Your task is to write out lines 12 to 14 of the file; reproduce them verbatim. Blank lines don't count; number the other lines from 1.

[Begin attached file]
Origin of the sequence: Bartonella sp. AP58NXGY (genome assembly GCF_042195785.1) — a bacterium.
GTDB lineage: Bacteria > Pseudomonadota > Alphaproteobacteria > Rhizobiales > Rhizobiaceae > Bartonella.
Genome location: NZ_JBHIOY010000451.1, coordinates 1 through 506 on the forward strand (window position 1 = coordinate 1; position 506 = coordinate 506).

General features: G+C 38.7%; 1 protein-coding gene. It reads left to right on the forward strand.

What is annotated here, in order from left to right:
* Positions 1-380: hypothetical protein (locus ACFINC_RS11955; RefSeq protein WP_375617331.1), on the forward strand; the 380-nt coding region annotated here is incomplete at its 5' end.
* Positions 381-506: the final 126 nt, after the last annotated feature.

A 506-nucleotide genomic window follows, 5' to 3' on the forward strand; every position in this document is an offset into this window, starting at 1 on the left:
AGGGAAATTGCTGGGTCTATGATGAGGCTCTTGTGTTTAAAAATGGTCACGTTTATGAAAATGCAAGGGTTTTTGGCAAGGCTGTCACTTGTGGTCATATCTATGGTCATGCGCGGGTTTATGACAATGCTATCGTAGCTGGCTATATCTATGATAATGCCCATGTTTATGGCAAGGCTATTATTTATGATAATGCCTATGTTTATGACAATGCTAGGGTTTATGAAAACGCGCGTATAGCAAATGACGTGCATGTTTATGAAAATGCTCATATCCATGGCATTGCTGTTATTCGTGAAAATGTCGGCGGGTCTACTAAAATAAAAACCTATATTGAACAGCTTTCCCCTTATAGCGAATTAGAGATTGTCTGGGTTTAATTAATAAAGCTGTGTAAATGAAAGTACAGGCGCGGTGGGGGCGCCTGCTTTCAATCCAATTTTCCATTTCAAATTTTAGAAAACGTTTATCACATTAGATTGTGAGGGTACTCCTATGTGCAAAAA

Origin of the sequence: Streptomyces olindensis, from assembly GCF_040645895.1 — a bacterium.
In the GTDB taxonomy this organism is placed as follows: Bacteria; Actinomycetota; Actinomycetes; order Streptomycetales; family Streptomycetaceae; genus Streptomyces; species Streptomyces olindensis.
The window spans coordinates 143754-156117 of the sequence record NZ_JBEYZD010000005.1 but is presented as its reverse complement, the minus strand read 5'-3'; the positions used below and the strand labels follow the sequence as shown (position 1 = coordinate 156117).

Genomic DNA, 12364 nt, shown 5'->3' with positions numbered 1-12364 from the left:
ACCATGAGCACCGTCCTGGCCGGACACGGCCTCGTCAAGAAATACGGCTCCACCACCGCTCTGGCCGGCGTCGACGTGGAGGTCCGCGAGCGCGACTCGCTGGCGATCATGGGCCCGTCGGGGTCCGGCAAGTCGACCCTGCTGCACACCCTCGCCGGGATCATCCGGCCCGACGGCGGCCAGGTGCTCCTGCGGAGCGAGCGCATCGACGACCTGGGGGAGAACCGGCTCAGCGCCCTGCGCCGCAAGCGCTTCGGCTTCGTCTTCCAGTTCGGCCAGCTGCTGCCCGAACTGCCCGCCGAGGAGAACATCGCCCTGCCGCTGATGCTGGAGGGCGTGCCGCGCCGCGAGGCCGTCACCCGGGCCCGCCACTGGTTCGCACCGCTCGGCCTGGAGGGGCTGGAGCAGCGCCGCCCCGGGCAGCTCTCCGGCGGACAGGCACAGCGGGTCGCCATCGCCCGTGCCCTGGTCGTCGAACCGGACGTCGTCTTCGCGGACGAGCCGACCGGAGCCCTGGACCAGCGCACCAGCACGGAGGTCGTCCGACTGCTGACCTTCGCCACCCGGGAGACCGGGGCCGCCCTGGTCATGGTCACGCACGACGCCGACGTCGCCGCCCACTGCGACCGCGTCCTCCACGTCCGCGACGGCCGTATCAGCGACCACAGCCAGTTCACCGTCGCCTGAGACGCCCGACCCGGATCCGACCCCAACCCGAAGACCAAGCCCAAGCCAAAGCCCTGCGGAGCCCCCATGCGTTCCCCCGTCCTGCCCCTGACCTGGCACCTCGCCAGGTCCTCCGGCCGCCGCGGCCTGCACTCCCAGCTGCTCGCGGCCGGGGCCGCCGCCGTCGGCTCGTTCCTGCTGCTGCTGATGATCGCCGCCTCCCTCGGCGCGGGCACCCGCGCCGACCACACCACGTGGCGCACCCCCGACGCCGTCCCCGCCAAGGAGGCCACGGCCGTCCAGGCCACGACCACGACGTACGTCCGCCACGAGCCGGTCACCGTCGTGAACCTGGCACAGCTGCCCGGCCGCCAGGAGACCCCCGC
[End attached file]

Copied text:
The window spans coordinates 143754-156117 of the sequence record NZ_JBEYZD010000005.1 but is presented as its reverse complement, the minus strand read 5'-3'; the positions used below and the strand labels follow the sequence as shown (position 1 = coordinate 156117).

Genomic DNA, 12364 nt, shown 5'->3' with positions numbered 1-12364 from the left:
ACCATGAGCACCGTCCTGGCCGGACACGGCCTCGTCAAGAAATACGGCTCCACCACCGCTCTGGCCGGCGTCGACGTGGAGGTCCGCGAGCGCGACTCGCTGGCGATCATGGGCCCGTCGGGGTCCGGCAAGTCGACCCTGCTGCACACCCTCGCCGGGATCATCCGGCCCGACGGCGGCCAGGTGCTCCTGCGGAGCGAGCGCATCGACGACCTGGGGGAGAACCGGCTCAGCGCCCTGCGCCGCAAGCGCTTCGGCTTCGTCTTCCAGTTCGGCCAGCTGCTGCCCGAACTGCCCGCCGAGGAGAACATCGCCCTGCCGCTGATGCTGGAGGGCGTGCCGCGCCGCGAGGCCGTCACCCGGGCCCGCCACTGGTTCGCACCGCTCGGCCTGGAGGGGCTGGAGCAGCGCCGCCCCGGGCAGCTCTCCGGCGGACAGGCACAGCGGGTCGCCATCGCCCGTGCCCTGGTCGTCGAACCGGACGTCGTCTTCGCGGACGAGCCGACCGGAGCCCTGGACCAGCGCACCAGCACGGAGGTCGTCCGACTGCTGACCTTCGCCACCCGGGAGACCGGGGCCGCCCTGGTCATGGTCACGCACGACGCCGACGTCGCCGCCCACTGCGACCGCGTCCTCCACGTCCGCGACGGCCGTATCAGCGACCACAGCCAGTTCACCGTCGCCTGAGACGCCCGACCCGGATCCGACCCCAACCCGAAGACCAAGCCCAAGCCAAAGCCCTGCGGAGCCCCCATGCGTTCCCCCGTCCTGCCCCTGACCTGGCACCTCGCCAGGTCCTCCGGCCGCCGCGGCCTGCACTCCCAGCTGCTCGCGGCCGGGGCCGCCGCCGTCGGCTCGTTCCTGCTGCTGCTGATGATCGCCGCCTCCCTCGGCGCGGGCACCCGCGCCGACCACACCACGTGGCGCACCCCCGACGCCGTCCCCGCCAAGGAGGCCACGGCCGTCCAGGCCACGACCACGACGTACGTCCGCCACGAGCCGGTCACCGTCGTGAACCTGGCACAGCTGCCCGGCCGCCAGGAGACCCCCGC